INSPIRATION • February 2020
They’re some of the most clued up folk across London’s art scene – the curators and directors that help keep the capital’s culture ever ticking. We sit down with those from London’s finest institutions to find out which museums, galleries and exhibitions are on their expert radars for the year ahead
Says who: Anna Jackson, Keeper of the Asian Department, Victoria and Albert Museum
As curator of the V&A’s Kimono: Kyoto to Catwalk exhibition (29 February to 21 June 2020), I enjoy visiting any museum in Japan that displays textiles and dress. One of my favourite, lesser known, places is Bunka Gakuen Costume Museum (pictured) in Tokyo. This is attached to one of Japan’s pre-eminent fashion colleges and has a wonderful collection of dress and fashion from around the world. The museum stages a variety of really interesting exhibitions, from Japanese theatre costumes to cross-cultural subjects such as embroidery, pleats and men’s fashion. The exhibitions, although quite small, are always very elegantly presented.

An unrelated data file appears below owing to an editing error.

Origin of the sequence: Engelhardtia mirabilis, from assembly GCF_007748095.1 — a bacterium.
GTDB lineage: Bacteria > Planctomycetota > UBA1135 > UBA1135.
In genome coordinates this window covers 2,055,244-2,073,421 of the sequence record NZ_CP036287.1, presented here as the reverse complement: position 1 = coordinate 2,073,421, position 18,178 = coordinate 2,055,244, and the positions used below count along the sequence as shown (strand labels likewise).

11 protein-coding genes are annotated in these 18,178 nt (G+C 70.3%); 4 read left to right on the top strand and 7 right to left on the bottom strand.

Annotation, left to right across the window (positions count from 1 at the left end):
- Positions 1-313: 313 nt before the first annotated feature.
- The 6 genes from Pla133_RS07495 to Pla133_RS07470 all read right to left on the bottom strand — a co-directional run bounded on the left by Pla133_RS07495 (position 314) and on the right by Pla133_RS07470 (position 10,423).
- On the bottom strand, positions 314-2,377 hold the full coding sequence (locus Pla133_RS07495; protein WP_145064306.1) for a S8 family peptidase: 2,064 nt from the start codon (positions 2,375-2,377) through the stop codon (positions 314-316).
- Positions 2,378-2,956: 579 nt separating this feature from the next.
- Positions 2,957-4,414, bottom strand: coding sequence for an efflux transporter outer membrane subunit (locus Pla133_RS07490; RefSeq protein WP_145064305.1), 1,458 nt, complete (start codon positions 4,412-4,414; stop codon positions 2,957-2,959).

Says who: Dr Rachel Sloan, Assistant Curator at The Courtauld Gallery
I’m particularly looking forward to Léon Spilliaert (work pictured), on view first at the Royal Academy in London (23 February to 25 May 2020) and then at the Musée d’Orsay in Paris (15 June to 13 September 2020). Léon Spilliaert isn’t a household name outside his native Belgium, which is a great shame: he was an extraordinary, truly radical artist who really stretched the limits of what drawing was capable of, and as a chronicler of existential angst and alienation he was every bit the equal of his contemporary Edvard Munch. This exhibition is the first ever devoted to him in the UK and the first in France in 40 years, so it’s an ideal opportunity to get to know his work.
Says who: Caro Howell, Director of The Foundling Museum
The New Tretyakov Gallery (pictured) in Moscow is a treasure trove of 20th-century Russian art. It offers an unparalleled opportunity to see, in depth, work by ‘household names’ such as Kandinsky and Tatlin, and to situate these artists within the wider landscape of Russian art. The galleries devoted to work from the 1910s and 1920s recently underwent an extensive rehang and now, for the first time, visitors can see Malevich’s two Black Squares from 1915 and 1929, hanging together. Also on display are Chagall’s remarkable murals for the Jewish Art Theatre, as well as a gallery dedicated to masterpieces donated to the Tretyakov by the legendary collector, George Costakis, whose flat was Soviet Russia’s unofficial museum of modern art during the 1960s and 1970s.
Says who: Clare Lilley, Director of Programme, Yorkshire Sculpture Park